N. Philly drug dealer to stand trial in slaying of rival, attempted murder of witness

Tony Tillman will stand on trial for murder charges in a shooting last September.

A North Philadelphia man was ordered to stand trial on murder charges in last September's shooting of a neighborhood man in a purported drug dispute and the attempted murder a month later of another neighbor who was questioned by police.

Tony Tillman was held for court Tuesday after a protracted preliminary hearing in which two witnesses - including the man who was shot six times - tried to recant their statements to police.

A third witness, however, testifying under an agreement with the District Attorney's Office, said he and Tillman had several conversations after the Sept. 18 slaying of Aaron Walker, 34, and the Oct. 8 shooting of Kevin Rideout, 46.

Both were ambushed and shot along Huntingdon Street between Sixth and Seventh Streets.

Roger Pickens, 49, told Municipal Court Judge Teresa Carr Deni that he worked with Tillman, who he said controlled street sales of PCP along Huntingdon between Seventh and Franklin Streets on the outskirts of Fairhill.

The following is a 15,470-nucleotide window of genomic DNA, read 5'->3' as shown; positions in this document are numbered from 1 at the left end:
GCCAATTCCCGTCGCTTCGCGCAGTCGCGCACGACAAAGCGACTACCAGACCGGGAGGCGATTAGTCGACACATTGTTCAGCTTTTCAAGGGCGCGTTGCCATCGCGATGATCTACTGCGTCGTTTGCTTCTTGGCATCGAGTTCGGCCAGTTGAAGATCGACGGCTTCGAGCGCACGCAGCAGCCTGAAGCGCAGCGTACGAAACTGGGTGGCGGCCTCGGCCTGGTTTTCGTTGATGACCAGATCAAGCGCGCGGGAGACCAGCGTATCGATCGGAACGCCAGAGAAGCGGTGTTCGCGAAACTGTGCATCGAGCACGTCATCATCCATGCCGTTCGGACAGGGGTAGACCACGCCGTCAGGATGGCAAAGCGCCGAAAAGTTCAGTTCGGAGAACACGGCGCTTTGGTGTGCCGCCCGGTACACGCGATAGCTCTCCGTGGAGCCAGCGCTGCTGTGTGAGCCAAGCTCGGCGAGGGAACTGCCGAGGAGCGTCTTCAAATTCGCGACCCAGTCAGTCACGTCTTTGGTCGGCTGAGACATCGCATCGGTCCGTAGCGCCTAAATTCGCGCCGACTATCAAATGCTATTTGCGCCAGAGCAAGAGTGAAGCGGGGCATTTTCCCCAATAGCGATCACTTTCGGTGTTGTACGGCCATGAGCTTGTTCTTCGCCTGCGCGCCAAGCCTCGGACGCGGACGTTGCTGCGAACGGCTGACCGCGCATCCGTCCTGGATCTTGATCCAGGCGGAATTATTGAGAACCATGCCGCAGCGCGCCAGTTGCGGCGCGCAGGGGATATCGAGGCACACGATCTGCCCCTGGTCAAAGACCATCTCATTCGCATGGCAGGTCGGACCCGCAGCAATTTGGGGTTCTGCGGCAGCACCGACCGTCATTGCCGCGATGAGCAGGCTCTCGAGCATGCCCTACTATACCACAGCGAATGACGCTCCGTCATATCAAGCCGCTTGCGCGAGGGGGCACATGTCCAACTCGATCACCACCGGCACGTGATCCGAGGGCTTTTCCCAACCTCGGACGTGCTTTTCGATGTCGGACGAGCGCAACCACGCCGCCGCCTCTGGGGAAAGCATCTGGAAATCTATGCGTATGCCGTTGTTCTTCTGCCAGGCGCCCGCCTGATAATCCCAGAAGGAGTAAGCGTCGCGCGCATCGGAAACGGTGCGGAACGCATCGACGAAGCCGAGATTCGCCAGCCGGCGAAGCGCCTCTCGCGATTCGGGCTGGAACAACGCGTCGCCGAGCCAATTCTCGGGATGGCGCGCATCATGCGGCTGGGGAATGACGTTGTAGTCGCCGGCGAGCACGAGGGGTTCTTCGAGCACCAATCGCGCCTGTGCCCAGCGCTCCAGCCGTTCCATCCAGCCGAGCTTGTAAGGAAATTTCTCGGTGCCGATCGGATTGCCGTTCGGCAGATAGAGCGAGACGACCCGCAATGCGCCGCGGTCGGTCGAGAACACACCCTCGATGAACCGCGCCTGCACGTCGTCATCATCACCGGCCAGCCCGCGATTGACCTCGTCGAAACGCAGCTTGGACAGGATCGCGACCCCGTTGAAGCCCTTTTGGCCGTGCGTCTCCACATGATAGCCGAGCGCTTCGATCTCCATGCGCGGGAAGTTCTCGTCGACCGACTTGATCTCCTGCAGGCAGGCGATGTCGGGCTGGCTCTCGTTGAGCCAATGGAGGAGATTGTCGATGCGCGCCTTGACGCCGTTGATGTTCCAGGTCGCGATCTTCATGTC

Pickens testified that Tillman confided in him and said he killed Walker over a "drug situation, but quite a bit of things that had been building up."

Rideout was "taken care of" - shot, Pickens said Tillman told him, "because he went down and gave a police statement."

Pickens testified calmly about Tillman, 27, and, questioned by Assistant District Attorney Jude Conroy, said he had an agreement that if he testified truthfully about Tillman, Conroy would speak in his behalf at sentencing in an outstanding drug case and would help get him relocated from his old neighborhood.

Pickens said Tillman called Walker's slaying a mistake, but after the killing, he said, Tillman grew increasingly frantic and volatile: "He was upset with everybody. He didn't know who to trust."

Pickens said that after his arrest on drug charges in January, he decided to cooperate against Tillman: "I could have got knocked off if he was upset."

Rideout testified uneasily and denied telling police that Tillman shot Walker. Questioned by defense attorney Richard T. Bobbe III, Rideout insisted he told detectives that he knew his assailants and that they were relatives of Walker. He said they targeted him because he sometimes sold drugs for Tillman and believed he might have been involved in Walker's death.

When Conroy pressed him on his statement to detectives, Rideout replied: "I'm done answering questions. Send me back to jail, please. I don't need no favors, just send me back to jail."

jslobodzian@phillynews.com

215-854-2985 @joeslobo

www.philly.com/crimeandpunishment

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